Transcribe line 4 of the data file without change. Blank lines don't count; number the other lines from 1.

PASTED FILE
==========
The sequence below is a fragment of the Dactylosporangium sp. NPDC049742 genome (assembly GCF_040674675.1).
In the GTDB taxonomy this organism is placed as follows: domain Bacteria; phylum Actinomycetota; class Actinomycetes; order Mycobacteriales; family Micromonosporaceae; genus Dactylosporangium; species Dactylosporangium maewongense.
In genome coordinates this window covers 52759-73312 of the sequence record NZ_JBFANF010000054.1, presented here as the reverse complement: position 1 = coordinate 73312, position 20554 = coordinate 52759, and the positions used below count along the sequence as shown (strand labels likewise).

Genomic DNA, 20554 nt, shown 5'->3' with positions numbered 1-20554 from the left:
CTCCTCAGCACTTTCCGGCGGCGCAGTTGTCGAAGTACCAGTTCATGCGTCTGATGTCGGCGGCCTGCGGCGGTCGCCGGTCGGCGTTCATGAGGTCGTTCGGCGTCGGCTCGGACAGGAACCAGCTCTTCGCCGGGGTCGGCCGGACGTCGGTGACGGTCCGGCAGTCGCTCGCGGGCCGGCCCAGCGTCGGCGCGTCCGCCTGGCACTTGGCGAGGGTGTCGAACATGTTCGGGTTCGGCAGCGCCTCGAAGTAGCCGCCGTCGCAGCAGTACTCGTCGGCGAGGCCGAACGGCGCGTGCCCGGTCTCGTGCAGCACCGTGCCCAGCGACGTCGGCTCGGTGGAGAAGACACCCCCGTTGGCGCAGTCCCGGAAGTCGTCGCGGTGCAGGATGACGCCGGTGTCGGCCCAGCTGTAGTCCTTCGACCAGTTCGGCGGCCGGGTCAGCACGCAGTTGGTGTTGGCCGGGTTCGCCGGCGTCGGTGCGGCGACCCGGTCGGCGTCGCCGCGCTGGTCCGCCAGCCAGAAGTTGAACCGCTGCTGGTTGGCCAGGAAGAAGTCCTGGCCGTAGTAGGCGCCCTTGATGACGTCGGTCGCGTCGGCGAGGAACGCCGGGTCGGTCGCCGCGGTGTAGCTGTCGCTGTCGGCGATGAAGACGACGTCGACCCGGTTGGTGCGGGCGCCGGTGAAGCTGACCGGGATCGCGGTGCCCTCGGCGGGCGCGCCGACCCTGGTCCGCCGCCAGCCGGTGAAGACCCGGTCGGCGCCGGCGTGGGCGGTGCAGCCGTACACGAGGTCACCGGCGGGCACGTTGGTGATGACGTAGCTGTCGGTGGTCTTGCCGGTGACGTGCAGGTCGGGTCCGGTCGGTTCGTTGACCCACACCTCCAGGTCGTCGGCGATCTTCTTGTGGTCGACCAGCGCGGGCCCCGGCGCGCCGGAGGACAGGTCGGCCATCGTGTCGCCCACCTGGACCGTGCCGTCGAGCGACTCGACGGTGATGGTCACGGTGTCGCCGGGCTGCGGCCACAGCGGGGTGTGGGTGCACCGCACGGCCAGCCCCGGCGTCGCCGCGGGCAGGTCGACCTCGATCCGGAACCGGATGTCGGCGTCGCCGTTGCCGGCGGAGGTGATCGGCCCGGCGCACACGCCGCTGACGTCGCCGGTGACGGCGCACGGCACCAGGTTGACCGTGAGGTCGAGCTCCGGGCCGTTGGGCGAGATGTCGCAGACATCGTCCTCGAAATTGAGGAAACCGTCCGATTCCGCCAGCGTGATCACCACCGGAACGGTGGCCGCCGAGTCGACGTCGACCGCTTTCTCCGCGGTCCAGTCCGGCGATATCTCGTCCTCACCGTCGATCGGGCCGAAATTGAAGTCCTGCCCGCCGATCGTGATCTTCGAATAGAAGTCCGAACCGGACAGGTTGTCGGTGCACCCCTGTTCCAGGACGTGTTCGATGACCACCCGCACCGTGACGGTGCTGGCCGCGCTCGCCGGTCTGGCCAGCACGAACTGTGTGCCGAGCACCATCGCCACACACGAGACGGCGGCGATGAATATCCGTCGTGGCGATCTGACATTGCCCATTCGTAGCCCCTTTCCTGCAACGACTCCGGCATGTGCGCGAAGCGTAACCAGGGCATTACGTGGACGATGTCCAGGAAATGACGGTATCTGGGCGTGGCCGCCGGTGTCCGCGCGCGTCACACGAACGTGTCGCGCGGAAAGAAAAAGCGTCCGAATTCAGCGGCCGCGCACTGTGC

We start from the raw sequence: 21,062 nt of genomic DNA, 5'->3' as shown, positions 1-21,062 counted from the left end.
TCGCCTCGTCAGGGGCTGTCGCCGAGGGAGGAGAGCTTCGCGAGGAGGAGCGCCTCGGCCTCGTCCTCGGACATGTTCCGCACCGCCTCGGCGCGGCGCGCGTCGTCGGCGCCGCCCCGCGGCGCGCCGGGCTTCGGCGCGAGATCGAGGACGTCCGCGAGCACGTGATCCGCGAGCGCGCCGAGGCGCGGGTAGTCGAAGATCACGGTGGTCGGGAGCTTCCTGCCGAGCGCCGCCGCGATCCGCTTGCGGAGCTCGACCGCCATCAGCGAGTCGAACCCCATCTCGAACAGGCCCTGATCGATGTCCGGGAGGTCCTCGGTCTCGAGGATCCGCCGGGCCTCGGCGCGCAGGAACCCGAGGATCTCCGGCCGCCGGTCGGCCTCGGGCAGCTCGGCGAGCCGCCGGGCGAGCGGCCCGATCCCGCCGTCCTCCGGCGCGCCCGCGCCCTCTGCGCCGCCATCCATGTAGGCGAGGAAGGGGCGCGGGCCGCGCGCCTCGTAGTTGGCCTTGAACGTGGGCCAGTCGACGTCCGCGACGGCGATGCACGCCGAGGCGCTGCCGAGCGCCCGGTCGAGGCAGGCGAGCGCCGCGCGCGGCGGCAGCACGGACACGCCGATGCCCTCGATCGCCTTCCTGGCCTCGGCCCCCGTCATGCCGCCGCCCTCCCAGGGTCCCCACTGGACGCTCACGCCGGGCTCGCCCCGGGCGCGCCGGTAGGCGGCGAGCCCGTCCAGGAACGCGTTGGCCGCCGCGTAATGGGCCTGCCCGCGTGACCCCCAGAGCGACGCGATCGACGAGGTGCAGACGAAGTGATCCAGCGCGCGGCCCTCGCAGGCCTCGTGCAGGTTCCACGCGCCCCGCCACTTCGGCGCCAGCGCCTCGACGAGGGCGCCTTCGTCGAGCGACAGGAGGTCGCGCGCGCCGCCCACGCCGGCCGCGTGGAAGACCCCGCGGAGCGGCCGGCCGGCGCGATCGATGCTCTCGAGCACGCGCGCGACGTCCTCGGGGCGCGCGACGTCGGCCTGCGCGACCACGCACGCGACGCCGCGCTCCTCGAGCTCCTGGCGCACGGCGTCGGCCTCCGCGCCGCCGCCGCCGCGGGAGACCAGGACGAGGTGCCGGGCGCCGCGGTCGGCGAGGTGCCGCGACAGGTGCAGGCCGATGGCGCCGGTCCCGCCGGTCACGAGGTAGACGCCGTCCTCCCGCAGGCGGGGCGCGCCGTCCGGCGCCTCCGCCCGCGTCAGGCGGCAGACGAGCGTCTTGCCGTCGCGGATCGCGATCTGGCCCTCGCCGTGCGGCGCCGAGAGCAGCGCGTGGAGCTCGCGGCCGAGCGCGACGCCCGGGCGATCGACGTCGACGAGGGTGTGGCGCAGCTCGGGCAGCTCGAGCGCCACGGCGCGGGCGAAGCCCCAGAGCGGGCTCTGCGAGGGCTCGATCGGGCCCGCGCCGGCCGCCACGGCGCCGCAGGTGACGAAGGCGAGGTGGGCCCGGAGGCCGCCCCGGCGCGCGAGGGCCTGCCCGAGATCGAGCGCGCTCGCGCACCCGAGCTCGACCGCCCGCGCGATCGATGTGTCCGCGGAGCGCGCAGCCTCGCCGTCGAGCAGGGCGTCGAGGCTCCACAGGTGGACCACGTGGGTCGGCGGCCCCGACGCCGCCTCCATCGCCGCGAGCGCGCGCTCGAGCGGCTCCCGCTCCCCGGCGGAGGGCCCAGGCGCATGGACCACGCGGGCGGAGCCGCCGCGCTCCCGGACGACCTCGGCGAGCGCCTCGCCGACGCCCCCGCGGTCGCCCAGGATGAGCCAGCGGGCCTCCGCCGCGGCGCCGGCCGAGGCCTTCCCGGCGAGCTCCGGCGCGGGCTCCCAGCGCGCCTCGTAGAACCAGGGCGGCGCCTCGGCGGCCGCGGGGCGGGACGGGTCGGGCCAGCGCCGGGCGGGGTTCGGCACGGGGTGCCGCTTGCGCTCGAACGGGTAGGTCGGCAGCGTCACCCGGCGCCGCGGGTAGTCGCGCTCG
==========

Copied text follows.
Genomic DNA, 20554 nt, shown 5'->3' with positions numbered 1-20554 from the left: